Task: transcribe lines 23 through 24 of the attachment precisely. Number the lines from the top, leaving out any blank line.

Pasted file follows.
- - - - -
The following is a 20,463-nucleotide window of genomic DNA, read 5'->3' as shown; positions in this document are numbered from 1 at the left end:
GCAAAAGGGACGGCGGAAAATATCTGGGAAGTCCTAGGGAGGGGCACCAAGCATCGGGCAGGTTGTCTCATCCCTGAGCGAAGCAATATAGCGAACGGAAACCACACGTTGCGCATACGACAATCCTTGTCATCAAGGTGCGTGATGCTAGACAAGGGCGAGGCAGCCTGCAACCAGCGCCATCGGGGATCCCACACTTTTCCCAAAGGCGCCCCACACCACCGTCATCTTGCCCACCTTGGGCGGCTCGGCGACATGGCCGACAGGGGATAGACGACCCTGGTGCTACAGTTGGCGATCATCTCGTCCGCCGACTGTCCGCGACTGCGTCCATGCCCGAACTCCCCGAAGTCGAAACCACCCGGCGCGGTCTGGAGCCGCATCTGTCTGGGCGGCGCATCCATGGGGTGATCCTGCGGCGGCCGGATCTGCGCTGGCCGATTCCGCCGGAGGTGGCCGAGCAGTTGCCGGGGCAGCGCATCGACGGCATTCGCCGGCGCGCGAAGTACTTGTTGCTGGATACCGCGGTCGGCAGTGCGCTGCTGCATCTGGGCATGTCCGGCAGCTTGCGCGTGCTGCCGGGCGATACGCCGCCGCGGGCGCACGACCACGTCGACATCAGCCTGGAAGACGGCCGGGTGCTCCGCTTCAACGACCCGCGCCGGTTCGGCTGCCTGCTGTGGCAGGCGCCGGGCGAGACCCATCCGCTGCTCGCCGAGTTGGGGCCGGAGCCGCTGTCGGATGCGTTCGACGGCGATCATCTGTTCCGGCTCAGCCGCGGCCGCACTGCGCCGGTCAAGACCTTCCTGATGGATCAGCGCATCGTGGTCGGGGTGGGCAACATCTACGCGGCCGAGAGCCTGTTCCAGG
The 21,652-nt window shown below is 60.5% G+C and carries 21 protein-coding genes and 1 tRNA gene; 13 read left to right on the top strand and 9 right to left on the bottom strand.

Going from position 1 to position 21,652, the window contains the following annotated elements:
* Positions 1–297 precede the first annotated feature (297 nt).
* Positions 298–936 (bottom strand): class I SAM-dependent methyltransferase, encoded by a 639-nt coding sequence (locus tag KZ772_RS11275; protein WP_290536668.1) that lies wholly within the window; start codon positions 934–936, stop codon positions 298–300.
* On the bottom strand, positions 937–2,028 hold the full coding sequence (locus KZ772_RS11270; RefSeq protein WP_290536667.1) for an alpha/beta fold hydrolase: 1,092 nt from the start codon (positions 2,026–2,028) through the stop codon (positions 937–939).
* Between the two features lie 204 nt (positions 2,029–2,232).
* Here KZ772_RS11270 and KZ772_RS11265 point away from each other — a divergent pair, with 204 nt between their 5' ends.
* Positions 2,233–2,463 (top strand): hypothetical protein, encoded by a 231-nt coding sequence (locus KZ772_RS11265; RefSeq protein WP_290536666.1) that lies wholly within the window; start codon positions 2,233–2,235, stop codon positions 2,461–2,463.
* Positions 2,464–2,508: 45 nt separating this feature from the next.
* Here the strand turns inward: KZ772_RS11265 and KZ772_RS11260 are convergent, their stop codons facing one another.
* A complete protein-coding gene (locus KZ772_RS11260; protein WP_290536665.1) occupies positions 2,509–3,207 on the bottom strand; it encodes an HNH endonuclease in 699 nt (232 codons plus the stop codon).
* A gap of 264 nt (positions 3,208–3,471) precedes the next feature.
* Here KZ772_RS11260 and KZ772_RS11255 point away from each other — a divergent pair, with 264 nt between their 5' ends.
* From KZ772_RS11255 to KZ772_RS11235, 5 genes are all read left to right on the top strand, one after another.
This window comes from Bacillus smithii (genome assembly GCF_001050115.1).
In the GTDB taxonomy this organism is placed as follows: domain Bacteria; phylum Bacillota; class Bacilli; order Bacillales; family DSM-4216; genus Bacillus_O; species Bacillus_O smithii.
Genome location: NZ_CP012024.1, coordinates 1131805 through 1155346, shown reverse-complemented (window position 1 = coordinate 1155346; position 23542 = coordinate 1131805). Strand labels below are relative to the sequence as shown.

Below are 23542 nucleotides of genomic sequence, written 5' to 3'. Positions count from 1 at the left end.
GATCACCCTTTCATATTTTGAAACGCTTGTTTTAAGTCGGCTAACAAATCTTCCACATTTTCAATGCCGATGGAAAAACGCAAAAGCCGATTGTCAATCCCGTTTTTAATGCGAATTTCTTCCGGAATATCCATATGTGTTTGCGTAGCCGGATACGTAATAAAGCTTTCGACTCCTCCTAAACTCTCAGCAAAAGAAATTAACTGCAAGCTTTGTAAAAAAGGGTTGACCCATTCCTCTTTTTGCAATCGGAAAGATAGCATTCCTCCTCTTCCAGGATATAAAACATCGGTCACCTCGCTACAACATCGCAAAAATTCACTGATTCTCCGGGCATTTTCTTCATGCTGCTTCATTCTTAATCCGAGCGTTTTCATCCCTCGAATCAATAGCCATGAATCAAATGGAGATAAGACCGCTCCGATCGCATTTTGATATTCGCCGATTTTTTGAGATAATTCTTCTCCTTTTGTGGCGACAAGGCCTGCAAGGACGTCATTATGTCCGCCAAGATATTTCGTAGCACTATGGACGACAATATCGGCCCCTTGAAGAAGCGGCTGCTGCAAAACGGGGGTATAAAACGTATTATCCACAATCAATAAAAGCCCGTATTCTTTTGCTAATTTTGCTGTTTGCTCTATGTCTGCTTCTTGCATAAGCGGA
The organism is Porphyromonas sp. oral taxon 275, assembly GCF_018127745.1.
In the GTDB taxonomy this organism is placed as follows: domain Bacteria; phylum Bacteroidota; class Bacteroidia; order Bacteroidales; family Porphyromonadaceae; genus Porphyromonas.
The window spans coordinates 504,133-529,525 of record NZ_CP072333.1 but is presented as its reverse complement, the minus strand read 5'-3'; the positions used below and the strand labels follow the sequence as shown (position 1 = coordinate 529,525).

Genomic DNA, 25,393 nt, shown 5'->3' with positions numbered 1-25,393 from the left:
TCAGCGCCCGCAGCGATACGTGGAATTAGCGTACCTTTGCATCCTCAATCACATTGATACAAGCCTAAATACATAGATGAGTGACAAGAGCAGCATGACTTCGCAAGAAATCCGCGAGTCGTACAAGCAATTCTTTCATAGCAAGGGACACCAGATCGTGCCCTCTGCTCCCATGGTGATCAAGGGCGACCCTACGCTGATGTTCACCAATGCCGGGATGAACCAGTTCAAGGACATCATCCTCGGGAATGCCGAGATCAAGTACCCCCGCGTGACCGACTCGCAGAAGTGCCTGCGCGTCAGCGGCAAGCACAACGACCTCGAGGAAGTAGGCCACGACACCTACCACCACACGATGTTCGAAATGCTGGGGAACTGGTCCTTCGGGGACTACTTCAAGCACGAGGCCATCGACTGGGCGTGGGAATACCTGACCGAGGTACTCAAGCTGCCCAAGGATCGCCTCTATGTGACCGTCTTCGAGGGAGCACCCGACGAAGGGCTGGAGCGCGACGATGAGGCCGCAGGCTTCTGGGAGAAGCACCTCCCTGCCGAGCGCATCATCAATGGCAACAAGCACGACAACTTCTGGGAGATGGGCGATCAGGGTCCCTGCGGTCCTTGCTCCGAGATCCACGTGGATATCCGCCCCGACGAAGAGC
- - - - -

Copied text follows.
In the GTDB taxonomy this organism is placed as follows: domain Bacteria; phylum Bacteroidota; class Bacteroidia; order Bacteroidales; family Porphyromonadaceae; genus Porphyromonas.
The window spans coordinates 504,133-529,525 of record NZ_CP072333.1 but is presented as its reverse complement, the minus strand read 5'-3'; the positions used below and the strand labels follow the sequence as shown (position 1 = coordinate 529,525).